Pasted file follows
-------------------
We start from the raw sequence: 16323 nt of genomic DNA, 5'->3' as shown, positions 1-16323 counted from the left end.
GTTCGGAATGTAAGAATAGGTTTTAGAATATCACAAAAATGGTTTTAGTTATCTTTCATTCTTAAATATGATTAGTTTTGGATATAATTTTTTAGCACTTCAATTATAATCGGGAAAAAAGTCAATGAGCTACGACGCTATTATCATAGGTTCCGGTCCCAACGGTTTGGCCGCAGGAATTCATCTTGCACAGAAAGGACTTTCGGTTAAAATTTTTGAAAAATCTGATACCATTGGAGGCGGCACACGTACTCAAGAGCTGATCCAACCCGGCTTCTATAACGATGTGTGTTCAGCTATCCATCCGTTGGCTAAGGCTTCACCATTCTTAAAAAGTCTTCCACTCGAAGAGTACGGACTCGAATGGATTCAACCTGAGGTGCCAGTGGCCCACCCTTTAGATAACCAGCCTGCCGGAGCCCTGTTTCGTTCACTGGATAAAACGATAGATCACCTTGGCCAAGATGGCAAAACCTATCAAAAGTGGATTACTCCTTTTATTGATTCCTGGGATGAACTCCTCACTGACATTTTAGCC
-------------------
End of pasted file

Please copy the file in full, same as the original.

We start from the raw sequence: 16323 nt of genomic DNA, 5'->3' as shown, positions 1-16323 counted from the left end.
GTTCGGAATGTAAGAATAGGTTTTAGAATATCACAAAAATGGTTTTAGTTATCTTTCATTCTTAAATATGATTAGTTTTGGATATAATTTTTTAGCACTTCAATTATAATCGGGAAAAAAGTCAATGAGCTACGACGCTATTATCATAGGTTCCGGTCCCAACGGTTTGGCCGCAGGAATTCATCTTGCACAGAAAGGACTTTCGGTTAAAATTTTTGAAAAATCTGATACCATTGGAGGCGGCACACGTACTCAAGAGCTGATCCAACCCGGCTTCTATAACGATGTGTGTTCAGCTATCCATCCGTTGGCTAAGGCTTCACCATTCTTAAAAAGTCTTCCACTCGAAGAGTACGGACTCGAATGGATTCAACCTGAGGTGCCAGTGGCCCACCCTTTAGATAACCAGCCTGCCGGAGCCCTGTTTCGTTCACTGGATAAAACGATAGATCACCTTGGCCAAGATGGCAAAACCTATCAAAAGTGGATTACTCCTTTTATTGATTCCTGGGATGAACTCCTCACTGACATTTTAGCC